New Delhi: The economists who advise Prime Minister Manmohan Singh have said in a new report that economic growth would rebound in the second half of the next fiscal and hinted that the government has room to increase spending to support the economy.
The Prime Minister’s economic advisory council (EAC), headed by Suresh Tendulkar, expects the Indian economy to expand between 7% and 7.5% in the next fiscal, against the consensus view that growth will be sluggish in 2009-10 as well. Investment bank Goldman Sachs, for example, reiterated in a report released on Friday that India will grow at 5.8% in the next fiscal due to “rapidly falling external demand and slowing investment demand”.
However, EAC says growth in the current fiscal will be slower than it has earlier projected, at 7.1% rather than 7.7%. Growth will rebound due to a “recovery in global economic and financial conditions and the offsetting measures that are taken in India through a combination of monetary, fiscal and other measures”.
The Reserve Bank of India has cut interest rates and the Union government has increased spending to bolster growth. The EAC has admitted that the fiscal deficit of the Union government may?be?around 8% of gross domestic product, or GDP, the value of national output. The finance ministry had budgeted for a deficit of 2.5% of GDP in February 2008. With state governments expected to report fiscal deficits of 3.5% of GDP, the council expects the combined deficit of all levels of government to cross into double digits, one of the highest in the world.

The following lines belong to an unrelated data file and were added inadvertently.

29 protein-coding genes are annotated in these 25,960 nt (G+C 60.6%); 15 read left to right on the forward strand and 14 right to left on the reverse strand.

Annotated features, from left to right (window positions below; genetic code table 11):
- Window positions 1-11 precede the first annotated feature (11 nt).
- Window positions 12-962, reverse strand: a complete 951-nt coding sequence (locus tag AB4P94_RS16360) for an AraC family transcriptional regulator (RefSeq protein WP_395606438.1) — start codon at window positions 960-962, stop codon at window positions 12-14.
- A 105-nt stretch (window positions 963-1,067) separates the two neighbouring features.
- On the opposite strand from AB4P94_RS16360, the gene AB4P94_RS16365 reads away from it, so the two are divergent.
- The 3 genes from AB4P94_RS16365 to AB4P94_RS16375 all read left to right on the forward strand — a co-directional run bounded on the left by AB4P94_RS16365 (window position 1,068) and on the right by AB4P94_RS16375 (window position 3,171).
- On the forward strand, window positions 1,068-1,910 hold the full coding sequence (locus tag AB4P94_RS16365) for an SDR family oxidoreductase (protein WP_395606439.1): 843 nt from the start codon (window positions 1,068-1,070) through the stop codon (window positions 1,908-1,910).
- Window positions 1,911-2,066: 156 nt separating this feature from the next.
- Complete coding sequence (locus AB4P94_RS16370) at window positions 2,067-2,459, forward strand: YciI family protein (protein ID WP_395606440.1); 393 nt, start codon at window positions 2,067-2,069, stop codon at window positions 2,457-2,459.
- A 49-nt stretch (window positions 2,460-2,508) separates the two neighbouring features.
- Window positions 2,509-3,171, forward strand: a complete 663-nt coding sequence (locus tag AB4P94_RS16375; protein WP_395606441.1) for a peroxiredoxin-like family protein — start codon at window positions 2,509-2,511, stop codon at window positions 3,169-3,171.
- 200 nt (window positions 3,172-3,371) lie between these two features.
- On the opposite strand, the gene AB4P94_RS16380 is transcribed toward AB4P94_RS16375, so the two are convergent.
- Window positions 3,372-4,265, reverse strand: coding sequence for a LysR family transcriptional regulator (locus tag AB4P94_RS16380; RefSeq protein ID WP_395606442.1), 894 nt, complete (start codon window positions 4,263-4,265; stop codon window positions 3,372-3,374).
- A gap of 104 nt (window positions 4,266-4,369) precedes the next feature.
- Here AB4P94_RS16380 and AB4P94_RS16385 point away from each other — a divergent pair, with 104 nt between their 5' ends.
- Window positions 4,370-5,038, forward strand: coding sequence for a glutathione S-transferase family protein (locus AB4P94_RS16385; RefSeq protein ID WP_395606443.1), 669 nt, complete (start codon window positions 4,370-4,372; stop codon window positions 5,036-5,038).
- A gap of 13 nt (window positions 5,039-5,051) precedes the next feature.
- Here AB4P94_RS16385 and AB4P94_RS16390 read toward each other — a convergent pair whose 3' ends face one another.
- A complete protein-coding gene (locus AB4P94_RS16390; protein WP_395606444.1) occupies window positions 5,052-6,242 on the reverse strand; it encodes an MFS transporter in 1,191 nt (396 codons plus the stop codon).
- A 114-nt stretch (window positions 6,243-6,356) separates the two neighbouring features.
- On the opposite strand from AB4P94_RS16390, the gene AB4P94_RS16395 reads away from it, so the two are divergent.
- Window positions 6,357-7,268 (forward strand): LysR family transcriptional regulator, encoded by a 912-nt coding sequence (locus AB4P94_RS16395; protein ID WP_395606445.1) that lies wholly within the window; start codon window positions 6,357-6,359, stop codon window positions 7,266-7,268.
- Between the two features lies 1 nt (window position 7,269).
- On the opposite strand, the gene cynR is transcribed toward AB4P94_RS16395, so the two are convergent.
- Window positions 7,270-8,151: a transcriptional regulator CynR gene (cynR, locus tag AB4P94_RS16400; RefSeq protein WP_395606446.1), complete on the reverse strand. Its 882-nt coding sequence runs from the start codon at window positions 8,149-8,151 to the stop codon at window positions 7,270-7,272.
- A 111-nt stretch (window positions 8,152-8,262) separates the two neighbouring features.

Yet, the council has argued that the government can let the deficit rise. “The cost of sticking immediately to the Fiscal Responsibility and Budget Management Act is very high. It is neither feasible nor desirable. Given the fact that private investment is sluggish, (higher) fiscal deficit is unlikely to crowd out such investment,” Tendulkar said. The Act is a federal agreement to limit deficits by 2009.
Falling crude oil prices will reduce the food and fertilizer subsidies that the government had to pay in 2008 to protect domestic consumers and thus take some pressure off its budget. The EAC also expects inflation to drop and the current account deficit—a measure of external imbalances—to shrink, though the foreign capital inflows needed to finance the latter will be weak.